Choroidal metastases from prostate are relatively rare, accounting for only 2% of all uveal metastases.2 In those with uveal metastases, the primary tumor most commonly originates in the breast (37%), followed by lung (27%), kidney (4%), gastrointestinal tract (4%), cutaneous melanoma (2%), lung carcinoid (2%) and prostate (2%).2 The primary site is unknown in 29% of male patients presenting with uveal metastases.3 In 67% of cases, the primary tumor is diagnosed prior to the detection of uveal metastases.4 There is a mean interval of 5.2 years between diagnosis of the primary tumor and development of uveal metastases.4 The overall 5-year survival of patients presenting with uveal metastases is 24%, and this increases marginally to 31% when considering only those presenting with uveal metastases from the prostate.2
Metastases to the choroid most commonly present as yellow (86%), orange (8%) or brown (4%) lesions.2 Subretinal fluid is present in 72% of cases.2 Vision is impaired when subretinal fluid extends to involve the macula. Multimodal imaging is useful in confirming the diagnosis of choroidal metastasis. Characteristic findings on OCT include choriocapillaris compression (93%), a “lumpy bumpy” anterior contour (64%), and subretinal ﬂuid (79%).5 On ultrasonography, most tumors are dome-shaped or placoid echodense masses.6 On ﬂuorescein angiography, choroidal metastases demonstrate early hypoﬂuorescence with late staining and multifocal retinal pigment epithelial pinpoint leaks.6 Hypocyanescence with minimal late staining is classic on indocyanine green angiography, and this differs from choroidal melanoma which commonly demonstrates hypercyanescence.7 In cases where the diagnosis of uveal metastasis is unclear or the primary is unknown, fine-needle aspiration biopsy (FNAB) can be helpful.6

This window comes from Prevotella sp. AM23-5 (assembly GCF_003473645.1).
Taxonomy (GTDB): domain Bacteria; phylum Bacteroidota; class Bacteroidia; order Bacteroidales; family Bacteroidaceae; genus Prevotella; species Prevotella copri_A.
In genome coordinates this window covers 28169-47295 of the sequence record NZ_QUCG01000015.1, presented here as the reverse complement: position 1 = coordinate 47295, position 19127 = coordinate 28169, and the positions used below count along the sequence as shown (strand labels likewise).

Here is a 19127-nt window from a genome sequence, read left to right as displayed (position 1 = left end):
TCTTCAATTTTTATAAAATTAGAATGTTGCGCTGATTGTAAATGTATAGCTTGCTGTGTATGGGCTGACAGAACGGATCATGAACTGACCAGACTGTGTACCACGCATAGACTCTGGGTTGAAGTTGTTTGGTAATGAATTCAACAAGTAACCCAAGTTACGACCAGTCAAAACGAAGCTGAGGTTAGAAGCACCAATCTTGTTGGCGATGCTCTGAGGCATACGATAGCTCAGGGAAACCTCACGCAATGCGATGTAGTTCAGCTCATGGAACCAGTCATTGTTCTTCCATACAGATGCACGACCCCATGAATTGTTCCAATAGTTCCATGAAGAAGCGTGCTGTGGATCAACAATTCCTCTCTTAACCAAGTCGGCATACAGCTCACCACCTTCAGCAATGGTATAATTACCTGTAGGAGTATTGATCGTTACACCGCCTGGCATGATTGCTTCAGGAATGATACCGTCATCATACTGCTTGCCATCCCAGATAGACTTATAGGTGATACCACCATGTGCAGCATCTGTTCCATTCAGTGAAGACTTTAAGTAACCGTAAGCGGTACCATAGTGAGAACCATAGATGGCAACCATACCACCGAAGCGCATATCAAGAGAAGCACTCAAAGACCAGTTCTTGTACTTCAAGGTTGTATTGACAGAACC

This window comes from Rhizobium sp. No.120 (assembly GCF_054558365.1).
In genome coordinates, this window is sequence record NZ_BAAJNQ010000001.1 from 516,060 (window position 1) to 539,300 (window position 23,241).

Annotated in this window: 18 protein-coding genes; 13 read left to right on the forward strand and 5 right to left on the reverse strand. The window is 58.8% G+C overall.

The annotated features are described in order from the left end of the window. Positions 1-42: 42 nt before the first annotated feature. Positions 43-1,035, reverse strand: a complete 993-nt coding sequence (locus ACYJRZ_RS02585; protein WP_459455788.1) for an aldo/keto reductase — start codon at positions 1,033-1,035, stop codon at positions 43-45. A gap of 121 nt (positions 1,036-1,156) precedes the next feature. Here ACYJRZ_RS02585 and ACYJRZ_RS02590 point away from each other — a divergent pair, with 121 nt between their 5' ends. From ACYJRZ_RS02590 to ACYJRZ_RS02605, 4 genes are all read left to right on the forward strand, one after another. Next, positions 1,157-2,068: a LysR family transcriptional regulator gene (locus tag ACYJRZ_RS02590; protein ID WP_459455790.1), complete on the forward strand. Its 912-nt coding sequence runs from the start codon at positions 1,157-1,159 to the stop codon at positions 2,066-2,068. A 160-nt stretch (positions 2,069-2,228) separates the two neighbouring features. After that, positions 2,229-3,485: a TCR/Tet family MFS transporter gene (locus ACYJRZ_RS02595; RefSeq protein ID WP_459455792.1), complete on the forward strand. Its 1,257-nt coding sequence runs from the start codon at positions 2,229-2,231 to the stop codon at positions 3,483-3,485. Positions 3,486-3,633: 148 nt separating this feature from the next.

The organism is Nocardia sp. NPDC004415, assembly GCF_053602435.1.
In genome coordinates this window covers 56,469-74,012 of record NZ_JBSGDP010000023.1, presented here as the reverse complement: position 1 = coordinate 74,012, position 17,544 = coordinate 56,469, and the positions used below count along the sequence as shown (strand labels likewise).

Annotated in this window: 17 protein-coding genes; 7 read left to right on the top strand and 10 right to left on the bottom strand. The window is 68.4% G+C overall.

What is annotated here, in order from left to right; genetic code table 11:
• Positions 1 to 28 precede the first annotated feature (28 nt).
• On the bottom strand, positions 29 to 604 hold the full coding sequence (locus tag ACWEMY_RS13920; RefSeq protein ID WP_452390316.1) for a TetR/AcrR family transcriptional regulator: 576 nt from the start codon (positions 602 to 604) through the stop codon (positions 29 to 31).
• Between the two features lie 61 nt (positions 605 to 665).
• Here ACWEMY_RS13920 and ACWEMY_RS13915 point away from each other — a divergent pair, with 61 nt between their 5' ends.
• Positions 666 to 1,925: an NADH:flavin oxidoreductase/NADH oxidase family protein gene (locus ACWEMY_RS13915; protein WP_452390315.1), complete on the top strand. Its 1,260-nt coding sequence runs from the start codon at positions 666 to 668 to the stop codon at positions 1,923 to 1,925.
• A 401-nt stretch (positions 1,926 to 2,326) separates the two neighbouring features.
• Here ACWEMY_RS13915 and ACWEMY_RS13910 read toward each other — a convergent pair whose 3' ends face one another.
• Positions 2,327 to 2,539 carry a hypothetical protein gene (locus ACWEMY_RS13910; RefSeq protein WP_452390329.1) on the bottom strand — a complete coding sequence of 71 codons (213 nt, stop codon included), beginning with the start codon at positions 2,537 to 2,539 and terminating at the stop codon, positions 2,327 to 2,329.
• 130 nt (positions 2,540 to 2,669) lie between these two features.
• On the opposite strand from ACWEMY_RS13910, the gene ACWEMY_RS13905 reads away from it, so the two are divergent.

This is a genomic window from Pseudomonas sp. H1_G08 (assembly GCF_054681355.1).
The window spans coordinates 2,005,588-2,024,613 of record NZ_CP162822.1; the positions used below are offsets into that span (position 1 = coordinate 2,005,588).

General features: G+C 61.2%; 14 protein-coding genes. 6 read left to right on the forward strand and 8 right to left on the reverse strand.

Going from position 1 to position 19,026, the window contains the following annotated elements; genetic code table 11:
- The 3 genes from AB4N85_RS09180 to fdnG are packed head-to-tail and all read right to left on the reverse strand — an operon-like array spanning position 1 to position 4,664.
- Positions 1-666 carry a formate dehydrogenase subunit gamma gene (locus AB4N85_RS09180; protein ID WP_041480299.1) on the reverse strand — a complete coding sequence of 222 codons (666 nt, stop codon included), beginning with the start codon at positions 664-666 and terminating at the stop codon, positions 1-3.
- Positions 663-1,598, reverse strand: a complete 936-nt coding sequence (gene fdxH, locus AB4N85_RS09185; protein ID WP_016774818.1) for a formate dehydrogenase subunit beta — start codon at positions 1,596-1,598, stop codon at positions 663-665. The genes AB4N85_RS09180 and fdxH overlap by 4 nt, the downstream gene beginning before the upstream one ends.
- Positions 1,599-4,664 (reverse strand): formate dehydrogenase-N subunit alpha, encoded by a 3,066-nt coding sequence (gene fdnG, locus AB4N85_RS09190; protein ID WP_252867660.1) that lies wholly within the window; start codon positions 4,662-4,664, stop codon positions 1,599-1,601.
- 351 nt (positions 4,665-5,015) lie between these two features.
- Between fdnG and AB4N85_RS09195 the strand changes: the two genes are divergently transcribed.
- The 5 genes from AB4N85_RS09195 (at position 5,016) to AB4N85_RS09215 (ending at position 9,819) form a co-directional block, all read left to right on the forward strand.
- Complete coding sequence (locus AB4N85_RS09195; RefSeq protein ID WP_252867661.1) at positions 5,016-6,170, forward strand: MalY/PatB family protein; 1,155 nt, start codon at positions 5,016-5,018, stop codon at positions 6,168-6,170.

Management options include radiotherapy (external beam (EBRT), proton beam or plaque), systemic chemotherapy and photodynamic therapy (PDT).6 In patients with solitary choroidal metastases, plaque radiotherapy has been shown to achieve tumor control in 94% of cases.8 In addition, 57% of eyes treated with EBRT have been shown to regain some vision.9 PDT is able to accomplish tumor control in 78% of cases.5 Choroidal metastases in patients with mCRPC have been reported to respond well to local radiation in published case reports.10